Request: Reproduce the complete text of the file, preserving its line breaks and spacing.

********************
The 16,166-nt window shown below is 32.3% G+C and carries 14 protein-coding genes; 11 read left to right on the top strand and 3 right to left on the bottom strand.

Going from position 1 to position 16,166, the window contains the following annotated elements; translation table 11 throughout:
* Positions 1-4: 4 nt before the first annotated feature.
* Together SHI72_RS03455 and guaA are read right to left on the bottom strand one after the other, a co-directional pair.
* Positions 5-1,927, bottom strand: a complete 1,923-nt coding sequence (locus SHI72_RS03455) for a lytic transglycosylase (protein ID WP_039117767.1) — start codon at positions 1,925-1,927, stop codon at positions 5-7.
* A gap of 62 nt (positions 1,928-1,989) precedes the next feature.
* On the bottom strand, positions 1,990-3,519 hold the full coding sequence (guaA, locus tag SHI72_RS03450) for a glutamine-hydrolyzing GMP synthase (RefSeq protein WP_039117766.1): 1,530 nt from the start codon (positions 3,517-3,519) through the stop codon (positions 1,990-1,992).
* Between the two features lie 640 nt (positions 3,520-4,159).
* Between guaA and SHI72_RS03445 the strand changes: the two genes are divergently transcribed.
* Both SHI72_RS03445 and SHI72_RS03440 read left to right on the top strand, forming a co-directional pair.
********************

The 16,166-nt window shown below is 32.3% G+C and carries 14 protein-coding genes; 11 read left to right on the top strand and 3 right to left on the bottom strand.

Going from position 1 to position 16,166, the window contains the following annotated elements; translation table 11 throughout:
* Positions 1-4: 4 nt before the first annotated feature.
* Together SHI72_RS03455 and guaA are read right to left on the bottom strand one after the other, a co-directional pair.
* Positions 5-1,927, bottom strand: a complete 1,923-nt coding sequence (locus SHI72_RS03455) for a lytic transglycosylase (protein ID WP_039117767.1) — start codon at positions 1,925-1,927, stop codon at positions 5-7.
* A gap of 62 nt (positions 1,928-1,989) precedes the next feature.
* On the bottom strand, positions 1,990-3,519 hold the full coding sequence (guaA, locus tag SHI72_RS03450) for a glutamine-hydrolyzing GMP synthase (RefSeq protein WP_039117766.1): 1,530 nt from the start codon (positions 3,517-3,519) through the stop codon (positions 1,990-1,992).
* Between the two features lie 640 nt (positions 3,520-4,159).
* Between guaA and SHI72_RS03445 the strand changes: the two genes are divergently transcribed.
* Both SHI72_RS03445 and SHI72_RS03440 read left to right on the top strand, forming a co-directional pair.